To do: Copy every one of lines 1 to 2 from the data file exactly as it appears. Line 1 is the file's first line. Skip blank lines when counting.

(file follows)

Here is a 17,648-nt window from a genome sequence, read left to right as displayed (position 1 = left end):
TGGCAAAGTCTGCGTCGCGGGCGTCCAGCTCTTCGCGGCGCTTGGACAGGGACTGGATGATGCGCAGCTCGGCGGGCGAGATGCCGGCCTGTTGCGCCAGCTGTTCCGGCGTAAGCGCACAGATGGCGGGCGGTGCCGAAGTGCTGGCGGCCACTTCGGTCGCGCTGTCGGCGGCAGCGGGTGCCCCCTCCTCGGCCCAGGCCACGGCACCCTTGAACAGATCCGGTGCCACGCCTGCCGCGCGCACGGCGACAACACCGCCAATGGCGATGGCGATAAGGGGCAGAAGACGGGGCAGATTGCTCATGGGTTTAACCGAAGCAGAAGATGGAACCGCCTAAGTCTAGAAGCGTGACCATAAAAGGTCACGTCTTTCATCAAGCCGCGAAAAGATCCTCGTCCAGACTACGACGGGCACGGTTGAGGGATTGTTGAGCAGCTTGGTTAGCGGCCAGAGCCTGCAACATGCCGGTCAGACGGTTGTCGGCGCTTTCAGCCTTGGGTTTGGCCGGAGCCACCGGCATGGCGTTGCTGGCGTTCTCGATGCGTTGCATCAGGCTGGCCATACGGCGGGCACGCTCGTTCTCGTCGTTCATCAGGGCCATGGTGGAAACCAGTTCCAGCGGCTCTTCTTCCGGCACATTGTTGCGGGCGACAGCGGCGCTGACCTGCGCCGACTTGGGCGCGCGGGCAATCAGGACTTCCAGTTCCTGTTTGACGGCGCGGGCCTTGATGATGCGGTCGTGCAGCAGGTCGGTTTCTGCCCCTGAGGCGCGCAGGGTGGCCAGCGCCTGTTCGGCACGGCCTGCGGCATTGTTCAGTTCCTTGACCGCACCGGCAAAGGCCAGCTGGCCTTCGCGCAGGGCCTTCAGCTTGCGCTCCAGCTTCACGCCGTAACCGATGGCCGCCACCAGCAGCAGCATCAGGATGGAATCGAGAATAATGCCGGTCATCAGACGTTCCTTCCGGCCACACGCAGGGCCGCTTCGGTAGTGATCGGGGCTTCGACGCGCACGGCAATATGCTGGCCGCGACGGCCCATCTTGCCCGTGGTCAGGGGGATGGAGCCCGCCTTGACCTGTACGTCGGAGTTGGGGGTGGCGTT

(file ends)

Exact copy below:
Here is a 17,648-nt window from a genome sequence, read left to right as displayed (position 1 = left end):
TGGCAAAGTCTGCGTCGCGGGCGTCCAGCTCTTCGCGGCGCTTGGACAGGGACTGGATGATGCGCAGCTCGGCGGGCGAGATGCCGGCCTGTTGCGCCAGCTGTTCCGGCGTAAGCGCACAGATGGCGGGCGGTGCCGAAGTGCTGGCGGCCACTTCGGTCGCGCTGTCGGCGGCAGCGGGTGCCCCCTCCTCGGCCCAGGCCACGGCACCCTTGAACAGATCCGGTGCCACGCCTGCCGCGCGCACGGCGACAACACCGCCAATGGCGATGGCGATAAGGGGCAGAAGACGGGGCAGATTGCTCATGGGTTTAACCGAAGCAGAAGATGGAACCGCCTAAGTCTAGAAGCGTGACCATAAAAGGTCACGTCTTTCATCAAGCCGCGAAAAGATCCTCGTCCAGACTACGACGGGCACGGTTGAGGGATTGTTGAGCAGCTTGGTTAGCGGCCAGAGCCTGCAACATGCCGGTCAGACGGTTGTCGGCGCTTTCAGCCTTGGGTTTGGCCGGAGCCACCGGCATGGCGTTGCTGGCGTTCTCGATGCGTTGCATCAGGCTGGCCATACGGCGGGCACGCTCGTTCTCGTCGTTCATCAGGGCCATGGTGGAAACCAGTTCCAGCGGCTCTTCTTCCGGCACATTGTTGCGGGCGACAGCGGCGCTGACCTGCGCCGACTTGGGCGCGCGGGCAATCAGGACTTCCAGTTCCTGTTTGACGGCGCGGGCCTTGATGATGCGGTCGTGCAGCAGGTCGGTTTCTGCCCCTGAGGCGCGCAGGGTGGCCAGCGCCTGTTCGGCACGGCCTGCGGCATTGTTCAGTTCCTTGACCGCACCGGCAAAGGCCAGCTGGCCTTCGCGCAGGGCCTTCAGCTTGCGCTCCAGCTTCACGCCGTAACCGATGGCCGCCACCAGCAGCAGCATCAGGATGGAATCGAGAATAATGCCGGTCATCAGACGTTCCTTCCGGCCACACGCAGGGCCGCTTCGGTAGTGATCGGGGCTTCGACGCGCACGGCAATATGCTGGCCGCGACGGCCCATCTTGCCCGTGGTCAGGGGGATGGAGCCCGCCTTGACCTGTACGTCGGAGTTGGGGGTGGCGTT